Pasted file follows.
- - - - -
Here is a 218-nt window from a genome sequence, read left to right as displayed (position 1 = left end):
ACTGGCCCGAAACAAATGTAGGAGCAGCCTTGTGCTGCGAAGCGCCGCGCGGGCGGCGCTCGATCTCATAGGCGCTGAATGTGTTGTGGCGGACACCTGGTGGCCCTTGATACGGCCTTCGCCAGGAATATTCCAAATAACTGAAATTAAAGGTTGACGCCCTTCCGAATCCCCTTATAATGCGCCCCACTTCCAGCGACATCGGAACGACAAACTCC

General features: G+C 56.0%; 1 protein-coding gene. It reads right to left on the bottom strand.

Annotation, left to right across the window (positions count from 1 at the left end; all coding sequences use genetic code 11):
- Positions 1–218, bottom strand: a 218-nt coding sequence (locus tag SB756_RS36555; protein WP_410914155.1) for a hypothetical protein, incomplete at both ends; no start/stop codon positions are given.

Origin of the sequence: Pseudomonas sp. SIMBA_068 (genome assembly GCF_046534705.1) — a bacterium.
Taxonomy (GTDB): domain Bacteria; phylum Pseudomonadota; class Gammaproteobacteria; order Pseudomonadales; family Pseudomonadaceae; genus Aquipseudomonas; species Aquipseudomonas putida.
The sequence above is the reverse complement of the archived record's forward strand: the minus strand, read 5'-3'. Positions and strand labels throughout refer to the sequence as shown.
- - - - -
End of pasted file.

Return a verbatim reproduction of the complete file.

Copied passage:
Here is a 218-nt window from a genome sequence, read left to right as displayed (position 1 = left end):
ACTGGCCCGAAACAAATGTAGGAGCAGCCTTGTGCTGCGAAGCGCCGCGCGGGCGGCGCTCGATCTCATAGGCGCTGAATGTGTTGTGGCGGACACCTGGTGGCCCTTGATACGGCCTTCGCCAGGAATATTCCAAATAACTGAAATTAAAGGTTGACGCCCTTCCGAATCCCCTTATAATGCGCCCCACTTCCAGCGACATCGGAACGACAAACTCC

General features: G+C 56.0%; 1 protein-coding gene. It reads right to left on the bottom strand.

Annotation, left to right across the window (positions count from 1 at the left end; all coding sequences use genetic code 11):
- Positions 1–218, bottom strand: a 218-nt coding sequence (locus tag SB756_RS36555; protein WP_410914155.1) for a hypothetical protein, incomplete at both ends; no start/stop codon positions are given.

Origin of the sequence: Pseudomonas sp. SIMBA_068 (genome assembly GCF_046534705.1) — a bacterium.
Taxonomy (GTDB): domain Bacteria; phylum Pseudomonadota; class Gammaproteobacteria; order Pseudomonadales; family Pseudomonadaceae; genus Aquipseudomonas; species Aquipseudomonas putida.
The sequence above is the reverse complement of the archived record's forward strand: the minus strand, read 5'-3'. Positions and strand labels throughout refer to the sequence as shown.